The only one that still appears stable is Niger, but it too, like all the other states in the region, is a weak actor, where President Mohamed Bazoum (together with that of Mauritania, is the only one regularly elected in the region ), must face a public opinion, probably stirred up by external actors and factors, increasingly hostile to the French and Western presence, to the growing threat of terrorist groups and the challenge of criminal organizations operating in trafficking of all kinds. All elements that add to a difficult economic and social framework. In power for just over a year, the head of state has to deal with security imperatives, the effects of the Malian crisis and growing anti-French sentiment. If he has chosen to appear as the ally of the Westerners in the Sahel, he also knows that this bet is risky.

In recent weeks, Islamic State attacks have intensified along the border with Mali but Bamako's response is considered weak by Niger, while terrorist pressure from Chad is still being contained by N'Djamena's forces. Meanwhile, the first Turkish-built drones (obviously the Bayraktar TB2) have arrived, as part of a massive weapons program, which will operate from air base 201, built by the United States in the strategic Agadez region, and will also be used to monitor convoys of drug traffickers, which are an integral part of the jihadist funding program. Like the US, Germany, Italy and Canada have a military presence there and focus their efforts around the training of local armed forces. Finally, and above all, France is currently working to make Niger the new hub of its presence in the Sahel, once Mali's withdrawal from the 'Barkhane' operation is completed (Niger, in addition to hydrocarbons, is a producer of uranium, necessary for nuclear power plants in the hexagon).

Since the announcement of the departure of 'Barkhane' and 'Takuba' from Mali, President Bazoum has continued to be in favor of a greater presence of French, European and US forces on his territory and reiterated that one of the priority missions of his first term it is the reconquest of the territories passed under the rule of the Islamic State. Since the end of February it has launched a program of contacts with the Niger leadership and civil society to call for greater collaboration with Westerners and, above all, with France and has a good game in presenting Niger as a Western bastion in the area. of the 'three borders', being very critical of a powerless Burkina Faso and a Mali infiltrated by Wagner. On the part of the opposition, there are those who do not hesitate to qualify the Nigerian head of state as a vassal of the French, especially on social networks where anti-Western sentiment is growing.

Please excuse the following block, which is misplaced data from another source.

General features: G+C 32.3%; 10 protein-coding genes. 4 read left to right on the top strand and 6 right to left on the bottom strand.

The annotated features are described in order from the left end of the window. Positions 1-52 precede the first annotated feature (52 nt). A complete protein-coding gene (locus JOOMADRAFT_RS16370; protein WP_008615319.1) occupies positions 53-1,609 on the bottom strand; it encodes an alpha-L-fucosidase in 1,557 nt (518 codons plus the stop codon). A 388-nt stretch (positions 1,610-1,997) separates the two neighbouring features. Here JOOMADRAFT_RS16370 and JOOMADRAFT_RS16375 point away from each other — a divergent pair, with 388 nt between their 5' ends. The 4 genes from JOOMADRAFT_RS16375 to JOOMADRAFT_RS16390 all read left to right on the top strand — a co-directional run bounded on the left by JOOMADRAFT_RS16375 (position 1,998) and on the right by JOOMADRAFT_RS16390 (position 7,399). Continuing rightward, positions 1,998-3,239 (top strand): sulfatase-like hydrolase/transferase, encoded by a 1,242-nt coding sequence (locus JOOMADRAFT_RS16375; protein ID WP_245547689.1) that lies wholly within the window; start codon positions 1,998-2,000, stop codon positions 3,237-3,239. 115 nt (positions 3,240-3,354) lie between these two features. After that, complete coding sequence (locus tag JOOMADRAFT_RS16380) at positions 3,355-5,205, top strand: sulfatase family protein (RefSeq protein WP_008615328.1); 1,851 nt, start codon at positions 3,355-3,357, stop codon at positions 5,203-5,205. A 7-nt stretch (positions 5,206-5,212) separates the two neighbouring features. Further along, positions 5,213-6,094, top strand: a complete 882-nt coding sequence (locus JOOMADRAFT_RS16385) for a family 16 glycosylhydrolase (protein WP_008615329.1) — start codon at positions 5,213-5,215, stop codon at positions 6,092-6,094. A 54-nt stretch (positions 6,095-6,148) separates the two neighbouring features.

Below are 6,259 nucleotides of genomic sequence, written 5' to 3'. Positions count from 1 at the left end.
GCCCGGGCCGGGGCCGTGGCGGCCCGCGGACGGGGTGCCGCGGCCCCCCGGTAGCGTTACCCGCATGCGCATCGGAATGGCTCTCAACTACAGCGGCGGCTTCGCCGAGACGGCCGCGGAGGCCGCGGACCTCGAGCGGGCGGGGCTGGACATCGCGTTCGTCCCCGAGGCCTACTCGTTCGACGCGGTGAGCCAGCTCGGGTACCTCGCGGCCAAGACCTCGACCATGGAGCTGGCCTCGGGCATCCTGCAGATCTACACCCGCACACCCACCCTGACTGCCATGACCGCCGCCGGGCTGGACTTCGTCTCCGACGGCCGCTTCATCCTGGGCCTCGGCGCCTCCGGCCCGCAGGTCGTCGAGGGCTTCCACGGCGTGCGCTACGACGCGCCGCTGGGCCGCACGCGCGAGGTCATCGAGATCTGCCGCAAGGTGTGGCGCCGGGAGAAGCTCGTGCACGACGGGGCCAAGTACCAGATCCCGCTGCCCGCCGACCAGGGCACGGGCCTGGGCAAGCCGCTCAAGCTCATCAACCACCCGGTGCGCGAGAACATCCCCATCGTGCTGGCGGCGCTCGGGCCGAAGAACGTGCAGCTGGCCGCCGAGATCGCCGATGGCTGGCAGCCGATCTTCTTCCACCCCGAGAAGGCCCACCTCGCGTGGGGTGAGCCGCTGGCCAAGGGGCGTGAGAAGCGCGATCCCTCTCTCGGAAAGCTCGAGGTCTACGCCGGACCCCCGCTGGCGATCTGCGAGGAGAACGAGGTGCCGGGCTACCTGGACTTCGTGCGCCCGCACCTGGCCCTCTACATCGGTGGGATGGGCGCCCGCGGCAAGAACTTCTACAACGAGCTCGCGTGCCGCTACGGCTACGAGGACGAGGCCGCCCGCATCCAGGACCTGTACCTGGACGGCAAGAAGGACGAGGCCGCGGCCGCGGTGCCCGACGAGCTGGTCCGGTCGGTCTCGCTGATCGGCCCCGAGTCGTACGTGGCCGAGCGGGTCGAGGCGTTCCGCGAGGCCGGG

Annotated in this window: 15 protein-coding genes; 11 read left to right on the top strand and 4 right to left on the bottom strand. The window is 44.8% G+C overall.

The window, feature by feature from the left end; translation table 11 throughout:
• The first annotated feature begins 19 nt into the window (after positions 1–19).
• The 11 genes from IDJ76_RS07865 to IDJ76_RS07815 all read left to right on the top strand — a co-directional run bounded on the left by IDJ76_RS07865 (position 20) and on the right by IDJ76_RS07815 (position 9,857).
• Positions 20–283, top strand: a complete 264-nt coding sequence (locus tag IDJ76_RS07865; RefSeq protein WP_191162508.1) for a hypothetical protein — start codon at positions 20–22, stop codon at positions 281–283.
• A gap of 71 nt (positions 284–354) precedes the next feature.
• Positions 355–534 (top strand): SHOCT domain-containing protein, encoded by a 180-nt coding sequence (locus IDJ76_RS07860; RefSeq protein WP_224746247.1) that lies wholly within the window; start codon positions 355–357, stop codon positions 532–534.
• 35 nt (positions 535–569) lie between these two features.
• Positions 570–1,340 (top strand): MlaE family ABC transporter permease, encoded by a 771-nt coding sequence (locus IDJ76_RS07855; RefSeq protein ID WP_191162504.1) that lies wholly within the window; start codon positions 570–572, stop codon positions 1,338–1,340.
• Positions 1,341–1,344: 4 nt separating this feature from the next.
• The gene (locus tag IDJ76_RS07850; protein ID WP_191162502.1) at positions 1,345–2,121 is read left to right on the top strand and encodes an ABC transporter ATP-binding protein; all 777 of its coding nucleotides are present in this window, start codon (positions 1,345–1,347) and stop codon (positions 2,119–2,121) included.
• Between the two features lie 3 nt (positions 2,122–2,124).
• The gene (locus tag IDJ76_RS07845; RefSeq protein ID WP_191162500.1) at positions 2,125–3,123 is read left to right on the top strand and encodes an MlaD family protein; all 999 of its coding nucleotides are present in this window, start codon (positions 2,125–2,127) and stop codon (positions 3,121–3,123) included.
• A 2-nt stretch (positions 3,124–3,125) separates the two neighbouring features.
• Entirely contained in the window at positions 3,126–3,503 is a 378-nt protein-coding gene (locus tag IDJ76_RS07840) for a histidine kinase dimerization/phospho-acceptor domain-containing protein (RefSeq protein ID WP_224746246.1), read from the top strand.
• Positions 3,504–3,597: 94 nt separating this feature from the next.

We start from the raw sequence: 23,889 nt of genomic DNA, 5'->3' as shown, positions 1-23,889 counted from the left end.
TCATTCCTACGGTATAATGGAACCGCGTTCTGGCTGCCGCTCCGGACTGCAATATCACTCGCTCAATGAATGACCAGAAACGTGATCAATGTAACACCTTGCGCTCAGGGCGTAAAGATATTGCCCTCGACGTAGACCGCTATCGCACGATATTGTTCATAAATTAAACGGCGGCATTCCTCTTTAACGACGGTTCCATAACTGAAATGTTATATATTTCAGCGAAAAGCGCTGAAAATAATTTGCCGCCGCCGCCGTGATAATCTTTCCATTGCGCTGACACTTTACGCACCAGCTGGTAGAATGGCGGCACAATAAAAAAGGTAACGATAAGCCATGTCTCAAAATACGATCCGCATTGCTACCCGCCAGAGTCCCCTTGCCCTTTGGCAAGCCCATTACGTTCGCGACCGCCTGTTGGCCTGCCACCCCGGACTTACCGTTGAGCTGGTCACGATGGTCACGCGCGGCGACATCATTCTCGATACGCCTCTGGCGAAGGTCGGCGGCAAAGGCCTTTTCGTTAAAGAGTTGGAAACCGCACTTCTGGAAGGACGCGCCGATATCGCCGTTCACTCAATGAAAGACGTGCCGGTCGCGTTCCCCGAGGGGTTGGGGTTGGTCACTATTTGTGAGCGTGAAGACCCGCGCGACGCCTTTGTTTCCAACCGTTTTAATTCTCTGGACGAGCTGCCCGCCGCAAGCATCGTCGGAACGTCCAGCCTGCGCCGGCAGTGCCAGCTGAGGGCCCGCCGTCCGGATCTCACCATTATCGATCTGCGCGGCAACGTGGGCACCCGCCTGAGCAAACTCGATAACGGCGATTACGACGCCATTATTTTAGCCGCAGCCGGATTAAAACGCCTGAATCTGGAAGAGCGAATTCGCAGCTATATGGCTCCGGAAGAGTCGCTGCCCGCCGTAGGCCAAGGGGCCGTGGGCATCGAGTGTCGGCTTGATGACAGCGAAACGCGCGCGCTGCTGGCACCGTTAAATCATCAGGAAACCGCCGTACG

In November 2021, the episode of the controversial passage of a French military convoy in the west of the country - during which three civilians were killed - contributed to tense this climate. France has finally agreed to compensate the families of the victims, but without acknowledging any fault. If the atmosphere is not as poisoned as that of Mali, Burkina Faso or even Chad - where the alliance with Paris is not yet questioned by the authorities but where anti-French demonstrations have recently been held - Niger operates with prudence by working for to keep the bomb of anti-French sentiment defused and favoring the deployment outside Niamey, in small bases and in this perspective explains the local government's opposition to an increase in French personnel around the capital's airport, and insistence on sharing information relating to jihadist movements, as they are largely dependent on French and American technologies.

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Among the regional actors, far from working in harmony, as they should, are armed against each other, such as Algeria and Morocco (so far only verbally), engaged in a no-holds-barred struggle to increase their influence in the Sahel at the expense of the other. With this in mind, Algiers wants to relaunch the TSGP (Trans Sahara Gas Pipeline) gas pipeline project (and subsequently oil pipeline, which can be extended to a road and rail axis) which will connect Nigeria to Algeria crossing the Niger, connecting the Gulf of Guinea to the Mediterranean. The 4.128-kilometer pipeline with an annual capacity of 30.000 million cubic meters is a colossal undertaking with enormous security challenges. The TSGP would make it possible to connect the gas reserves of Nigeria and Niger to the Maghreb country, with a direct connection with Europe, through Medgaz (Spain), Transmed and Galsi (Italy). Furthermore, Algiers has strengthened its ties with Chad, which have so far been rather weak (Algiers and N'Djamena are concerned about the climate of persistent civil war in Libya).